Outrage from Asian neighbours and world powers continued to grow on Friday over Japanese Prime Minister Shinzo Abe's visit to a controversial shrine.
Observers described the visit to Tokyo's Yasukuni Shrine, made on Thursday, as a dangerous attempt to redefine Japan's militaristic wartime history.
The shrine honors 14 of Japan's World War II Class A war criminals among the country's war dead.
Abe's decision prompted the United States to reconsider its level of support for its Asian ally, while Russia and the European Union also voiced concerns.
Chinese Foreign Ministry spokeswoman Hua Chunying reiterated Beijing's indignation, attacking Japan's justification for the visit as "feeble and futile" and urging it to take responsibility in maintaining regional stability.
"What we have seen in the past year from Abe's words and conduct is only hypocrisy, arrogance and self-contradiction, as he tried to deny World War II aggression, a military build-up and a challenge to the post-war world order," Hua said.
"It is obvious that Abe's retrograde actions have induced condemnation from Chinese people, for which Japan should bear all the consequences," she said.
"It's Tokyo's choice - whether to reflect on history thoroughly and develop future-oriented ties with neighbours, or cling to its wrong and dangerous course, being isolated by the world."
The foreign affairs committee of the National People's Congress also issued a statement on Friday condemning Abe's visit to the shrine.
China and South Korea, both victims of Japan's past atrocities, voiced their anger over the shrine visit on Thursday. Beijing summoned Tokyo's ambassador to deliver a "strong reprimand", while Seoul expressed its anger and urged Tokyo to stop "beautifying its invasion".
Analysts, describing Abe as "politically and morally tone deaf" and his actions as "irresponsible", said his visit was foolish and did nothing but exacerbate an already sour relationship with other Asian nations that suffered under Japan during World War II.
Jeff Kingston, director of Asian studies at Japan's Temple University, said Japan has turned its history into an issue when it should be seeking the cooperation of China and South Korea.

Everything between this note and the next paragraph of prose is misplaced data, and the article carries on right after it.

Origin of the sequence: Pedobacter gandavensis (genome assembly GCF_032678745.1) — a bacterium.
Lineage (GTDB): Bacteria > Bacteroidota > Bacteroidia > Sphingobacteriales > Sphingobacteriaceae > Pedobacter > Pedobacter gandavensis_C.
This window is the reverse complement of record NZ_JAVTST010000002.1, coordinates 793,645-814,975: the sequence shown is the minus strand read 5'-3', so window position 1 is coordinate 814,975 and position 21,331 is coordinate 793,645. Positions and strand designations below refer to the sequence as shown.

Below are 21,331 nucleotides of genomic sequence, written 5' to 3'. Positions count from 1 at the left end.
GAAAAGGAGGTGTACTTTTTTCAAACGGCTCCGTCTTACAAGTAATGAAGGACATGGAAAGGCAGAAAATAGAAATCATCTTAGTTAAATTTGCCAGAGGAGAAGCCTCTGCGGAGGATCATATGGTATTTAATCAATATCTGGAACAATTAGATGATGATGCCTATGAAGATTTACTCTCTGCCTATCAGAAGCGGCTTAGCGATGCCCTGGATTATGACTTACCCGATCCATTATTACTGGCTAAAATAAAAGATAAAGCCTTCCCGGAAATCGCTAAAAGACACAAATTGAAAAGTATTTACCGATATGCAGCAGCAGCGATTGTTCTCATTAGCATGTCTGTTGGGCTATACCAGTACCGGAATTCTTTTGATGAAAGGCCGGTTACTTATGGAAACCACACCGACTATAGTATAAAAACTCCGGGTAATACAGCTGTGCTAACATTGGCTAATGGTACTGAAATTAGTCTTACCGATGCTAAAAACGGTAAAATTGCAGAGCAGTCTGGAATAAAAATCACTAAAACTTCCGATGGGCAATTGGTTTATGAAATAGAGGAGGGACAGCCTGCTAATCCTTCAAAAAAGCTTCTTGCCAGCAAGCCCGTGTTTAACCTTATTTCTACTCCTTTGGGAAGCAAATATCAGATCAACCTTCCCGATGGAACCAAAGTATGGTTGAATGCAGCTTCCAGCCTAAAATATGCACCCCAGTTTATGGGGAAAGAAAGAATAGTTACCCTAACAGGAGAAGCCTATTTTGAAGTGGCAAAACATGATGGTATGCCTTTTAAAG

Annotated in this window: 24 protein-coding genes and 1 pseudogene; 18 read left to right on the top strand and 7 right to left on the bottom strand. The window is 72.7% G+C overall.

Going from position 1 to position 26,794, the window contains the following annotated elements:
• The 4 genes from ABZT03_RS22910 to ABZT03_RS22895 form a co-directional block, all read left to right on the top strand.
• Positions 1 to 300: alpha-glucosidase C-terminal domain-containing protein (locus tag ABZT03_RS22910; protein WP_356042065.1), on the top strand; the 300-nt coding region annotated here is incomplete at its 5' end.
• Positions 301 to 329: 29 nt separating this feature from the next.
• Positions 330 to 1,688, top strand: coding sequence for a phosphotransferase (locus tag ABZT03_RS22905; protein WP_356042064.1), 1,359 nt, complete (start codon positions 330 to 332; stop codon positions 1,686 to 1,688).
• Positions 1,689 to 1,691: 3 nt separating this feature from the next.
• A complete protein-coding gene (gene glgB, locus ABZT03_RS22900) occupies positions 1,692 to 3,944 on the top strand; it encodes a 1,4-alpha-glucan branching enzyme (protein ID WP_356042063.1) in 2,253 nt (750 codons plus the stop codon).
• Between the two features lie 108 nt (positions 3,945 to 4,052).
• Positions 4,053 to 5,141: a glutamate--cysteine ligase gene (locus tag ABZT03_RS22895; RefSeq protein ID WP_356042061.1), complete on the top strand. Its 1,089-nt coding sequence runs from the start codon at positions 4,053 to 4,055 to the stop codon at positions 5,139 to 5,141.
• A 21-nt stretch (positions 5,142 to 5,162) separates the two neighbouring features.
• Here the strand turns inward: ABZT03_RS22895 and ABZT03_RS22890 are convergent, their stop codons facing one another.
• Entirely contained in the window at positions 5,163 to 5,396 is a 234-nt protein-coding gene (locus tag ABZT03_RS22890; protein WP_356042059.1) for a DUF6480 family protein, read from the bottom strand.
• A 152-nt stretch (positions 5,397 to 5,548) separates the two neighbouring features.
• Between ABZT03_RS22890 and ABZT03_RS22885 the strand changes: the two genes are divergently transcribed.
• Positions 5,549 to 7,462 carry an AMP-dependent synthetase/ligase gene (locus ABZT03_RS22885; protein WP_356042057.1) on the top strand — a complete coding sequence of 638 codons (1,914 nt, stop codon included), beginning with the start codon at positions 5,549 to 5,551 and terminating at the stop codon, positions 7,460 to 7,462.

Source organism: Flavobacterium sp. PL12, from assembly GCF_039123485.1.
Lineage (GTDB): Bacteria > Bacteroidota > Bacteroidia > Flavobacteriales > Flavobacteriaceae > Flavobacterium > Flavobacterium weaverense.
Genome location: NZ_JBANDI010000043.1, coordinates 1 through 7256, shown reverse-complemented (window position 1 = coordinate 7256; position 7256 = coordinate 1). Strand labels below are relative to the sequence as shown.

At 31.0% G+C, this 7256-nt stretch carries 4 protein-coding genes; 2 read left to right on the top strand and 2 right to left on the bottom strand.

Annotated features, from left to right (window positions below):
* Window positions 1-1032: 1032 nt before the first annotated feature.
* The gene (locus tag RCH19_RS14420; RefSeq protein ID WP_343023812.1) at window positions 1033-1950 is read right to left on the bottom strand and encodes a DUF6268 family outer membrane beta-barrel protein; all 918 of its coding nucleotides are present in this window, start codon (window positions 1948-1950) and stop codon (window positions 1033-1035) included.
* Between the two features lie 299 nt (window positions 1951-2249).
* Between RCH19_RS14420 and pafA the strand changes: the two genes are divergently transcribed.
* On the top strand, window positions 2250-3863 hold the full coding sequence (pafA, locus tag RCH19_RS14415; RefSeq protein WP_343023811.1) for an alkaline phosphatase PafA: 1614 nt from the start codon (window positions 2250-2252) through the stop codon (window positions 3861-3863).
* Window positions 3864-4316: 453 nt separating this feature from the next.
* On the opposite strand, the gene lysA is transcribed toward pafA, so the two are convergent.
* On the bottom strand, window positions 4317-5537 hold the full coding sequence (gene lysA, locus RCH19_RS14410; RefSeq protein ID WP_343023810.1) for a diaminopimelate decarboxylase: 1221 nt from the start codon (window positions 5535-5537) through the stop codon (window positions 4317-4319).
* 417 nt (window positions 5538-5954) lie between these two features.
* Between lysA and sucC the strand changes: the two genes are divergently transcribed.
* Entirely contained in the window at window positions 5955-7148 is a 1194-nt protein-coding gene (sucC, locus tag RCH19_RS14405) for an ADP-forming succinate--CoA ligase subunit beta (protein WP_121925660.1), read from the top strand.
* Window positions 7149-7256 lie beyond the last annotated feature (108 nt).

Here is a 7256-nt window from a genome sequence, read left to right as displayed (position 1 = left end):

"Trampling on neighbours' sensitivities about their shared past also limits room for managing territorial disputes involving both countries, or making headway on a range of other pressing issues," CNN quoted Kingston as saying.
Lyu Yaodong, director of the Japanese diplomacy department at the Institute of Japan Studies under the Chinese Academy of Social Sciences, said the real intention of Abe's shrine visit was to publicize the Japanese leader's view of the country's history.
"The visit has made it more difficult for Tokyo to mend its sabotaged ties with Beijing and Seoul. It also goes against Japan's ambition to be a world power," Lyu said.
In a rare critical tone, Washington on Thursday also criticised Tokyo for exacerbating tensions.
Liu Jiangyong, an expert in Japanese studies at Tsinghua University, said: "The swift response from Washington shows that Abe has trespassed on the bottom line of the US' conception of history and war. On historic issues, Washington and Tokyo contradict each other."
Jon Taylor, a political science professor at the University of St Thomas in the US, said the visit hurts the US-Japan relationship and gives the White House an unneeded headache.
"There is a concern that Abe may be using this as a way to deflect problems in the economy by pushing Japanese nationalism, which is never a good thing," Taylor said.
Weston Konishi, an expert on Asia, said the US wants to show strong support for Japan as Tokyo struggles with territorial issues with its neighbours.
"But at the same time, the US is very concerned about prime minister Abe's views toward history, and how that might exacerbate tensions," Konishi was quoted by AFP as saying. "It certainly complicates what the US is trying to do in Asia."
On Thursday, Russian Foreign Ministry spokesman Alexander Lukashevich expressed regret over Abe's visit.
He said that some forces in Japan have a different evaluation of the outcome of World War II compared with the understanding shared by the world.
Catherine Ashton, European Union foreign policy chief, said in a statement that Abe's decision is not conducive to easing tensions in the region or improving relations with neighbours, especially China and South Korea.
Gao Hong, deputy director of the Institute of Japanese Studies at the Chinese Academy of Social Sciences, said the international community is seriously concerned about Abe's visit because it challenges the human conscience and the post-war world order.
Acknowledging that the visit has become a political and diplomatic issue, Abe struck a conciliatory tone soon afterwards.
"It is not my intention at all to hurt the feelings of the Chinese and Korean people," he said. "I have renewed my determination before the souls of the war dead to firmly uphold the pledge never to wage a war again."
Abe did not visit the Yasukuni Shrine during his previous tenure as prime minister in 2006. In October, several Japanese cabinet officials and more than 150 legislators visited the shrine. Abe refrained from visiting in person then, but sent an offering.
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Mo Jingxi contributed to this story.